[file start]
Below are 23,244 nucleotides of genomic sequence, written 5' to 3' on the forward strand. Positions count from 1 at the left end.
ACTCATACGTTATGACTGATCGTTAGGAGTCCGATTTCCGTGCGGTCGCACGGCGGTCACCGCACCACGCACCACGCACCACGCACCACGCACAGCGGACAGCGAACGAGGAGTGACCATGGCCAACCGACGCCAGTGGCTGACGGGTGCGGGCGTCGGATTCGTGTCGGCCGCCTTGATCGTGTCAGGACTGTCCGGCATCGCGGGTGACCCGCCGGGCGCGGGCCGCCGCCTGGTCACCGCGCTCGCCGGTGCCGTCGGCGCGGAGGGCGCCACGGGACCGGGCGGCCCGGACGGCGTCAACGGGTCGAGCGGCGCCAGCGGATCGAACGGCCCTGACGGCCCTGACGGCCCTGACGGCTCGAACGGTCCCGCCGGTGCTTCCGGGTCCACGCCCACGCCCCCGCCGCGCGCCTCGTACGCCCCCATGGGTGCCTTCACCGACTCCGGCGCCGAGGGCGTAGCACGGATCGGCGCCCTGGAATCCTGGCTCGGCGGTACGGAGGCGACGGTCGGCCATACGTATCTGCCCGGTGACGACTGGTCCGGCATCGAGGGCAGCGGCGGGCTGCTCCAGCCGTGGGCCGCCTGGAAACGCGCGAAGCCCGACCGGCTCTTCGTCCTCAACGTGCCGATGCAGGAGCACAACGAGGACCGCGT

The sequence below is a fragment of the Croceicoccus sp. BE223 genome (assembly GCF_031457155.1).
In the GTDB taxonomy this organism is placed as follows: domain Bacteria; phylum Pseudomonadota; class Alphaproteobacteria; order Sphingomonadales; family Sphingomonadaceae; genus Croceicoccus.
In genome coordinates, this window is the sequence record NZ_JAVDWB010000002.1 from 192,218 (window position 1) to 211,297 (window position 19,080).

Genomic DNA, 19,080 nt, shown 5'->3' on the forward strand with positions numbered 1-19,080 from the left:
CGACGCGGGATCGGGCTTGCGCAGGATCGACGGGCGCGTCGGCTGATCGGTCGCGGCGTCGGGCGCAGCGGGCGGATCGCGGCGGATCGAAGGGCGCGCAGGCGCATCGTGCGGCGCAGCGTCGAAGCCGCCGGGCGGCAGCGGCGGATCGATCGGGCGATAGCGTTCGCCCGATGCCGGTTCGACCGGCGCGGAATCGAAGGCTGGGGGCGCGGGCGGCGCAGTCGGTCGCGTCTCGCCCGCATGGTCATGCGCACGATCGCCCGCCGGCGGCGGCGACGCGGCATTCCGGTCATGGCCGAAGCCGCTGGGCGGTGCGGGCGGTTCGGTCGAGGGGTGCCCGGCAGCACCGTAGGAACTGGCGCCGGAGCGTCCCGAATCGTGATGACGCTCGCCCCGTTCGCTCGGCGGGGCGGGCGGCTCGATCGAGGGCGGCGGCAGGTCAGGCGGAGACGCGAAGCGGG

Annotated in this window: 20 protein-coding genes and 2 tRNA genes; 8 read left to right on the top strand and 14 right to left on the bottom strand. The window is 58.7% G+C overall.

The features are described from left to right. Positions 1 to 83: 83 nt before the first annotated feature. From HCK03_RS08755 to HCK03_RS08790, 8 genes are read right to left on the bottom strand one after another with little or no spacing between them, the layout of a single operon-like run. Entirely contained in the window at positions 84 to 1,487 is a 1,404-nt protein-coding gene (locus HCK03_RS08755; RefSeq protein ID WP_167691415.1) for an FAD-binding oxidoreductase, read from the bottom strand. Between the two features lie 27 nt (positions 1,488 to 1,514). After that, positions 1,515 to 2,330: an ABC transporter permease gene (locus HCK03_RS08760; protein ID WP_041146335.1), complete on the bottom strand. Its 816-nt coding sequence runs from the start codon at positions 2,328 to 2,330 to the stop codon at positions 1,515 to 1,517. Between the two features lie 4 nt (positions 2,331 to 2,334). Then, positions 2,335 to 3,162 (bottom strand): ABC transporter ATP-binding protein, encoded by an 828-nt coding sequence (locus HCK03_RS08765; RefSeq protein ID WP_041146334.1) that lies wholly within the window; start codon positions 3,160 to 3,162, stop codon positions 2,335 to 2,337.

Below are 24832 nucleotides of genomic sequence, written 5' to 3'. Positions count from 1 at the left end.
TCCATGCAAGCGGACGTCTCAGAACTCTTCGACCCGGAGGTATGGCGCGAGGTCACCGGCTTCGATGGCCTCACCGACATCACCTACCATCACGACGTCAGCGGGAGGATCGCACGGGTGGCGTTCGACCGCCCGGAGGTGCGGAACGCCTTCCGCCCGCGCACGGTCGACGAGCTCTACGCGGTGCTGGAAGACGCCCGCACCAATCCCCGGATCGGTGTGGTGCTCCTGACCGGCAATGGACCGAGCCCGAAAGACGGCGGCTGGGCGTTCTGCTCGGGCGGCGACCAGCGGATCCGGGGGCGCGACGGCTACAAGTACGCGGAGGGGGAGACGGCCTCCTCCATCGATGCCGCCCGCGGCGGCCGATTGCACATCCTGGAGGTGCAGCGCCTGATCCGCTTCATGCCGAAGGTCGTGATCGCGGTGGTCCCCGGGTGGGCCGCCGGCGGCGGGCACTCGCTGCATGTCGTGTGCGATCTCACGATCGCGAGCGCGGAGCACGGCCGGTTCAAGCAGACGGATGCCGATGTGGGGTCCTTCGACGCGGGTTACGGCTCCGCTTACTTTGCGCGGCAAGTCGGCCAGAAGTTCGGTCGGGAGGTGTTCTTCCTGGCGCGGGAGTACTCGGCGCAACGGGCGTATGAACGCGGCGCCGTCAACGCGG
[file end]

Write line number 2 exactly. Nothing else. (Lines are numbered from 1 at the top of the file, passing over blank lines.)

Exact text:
ACTCATACGTTATGACTGATCGTTAGGAGTCCGATTTCCGTGCGGTCGCACGGCGGTCACCGCACCACGCACCACGCACCACGCACCACGCACAGCGGACAGCGAACGAGGAGTGACCATGGCCAACCGACGCCAGTGGCTGACGGGTGCGGGCGTCGGATTCGTGTCGGCCGCCTTGATCGTGTCAGGACTGTCCGGCATCGCGGGTGACCCGCCGGGCGCGGGCCGCCGCCTGGTCACCGCGCTCGCCGGTGCCGTCGGCGCGGAGGGCGCCACGGGACCGGGCGGCCCGGACGGCGTCAACGGGTCGAGCGGCGCCAGCGGATCGAACGGCCCTGACGGCCCTGACGGCCCTGACGGCTCGAACGGTCCCGCCGGTGCTTCCGGGTCCACGCCCACGCCCCCGCCGCGCGCCTCGTACGCCCCCATGGGTGCCTTCACCGACTCCGGCGCCGAGGGCGTAGCACGGATCGGCGCCCTGGAATCCTGGCTCGGCGGTACGGAGGCGACGGTCGGCCATACGTATCTGCCCGGTGACGACTGGTCCGGCATCGAGGGCAGCGGCGGGCTGCTCCAGCCGTGGGCCGCCTGGAAACGCGCGAAGCCCGACCGGCTCTTCGTCCTCAACGTGCCGATGCAGGAGCACAACGAGGACCGCGT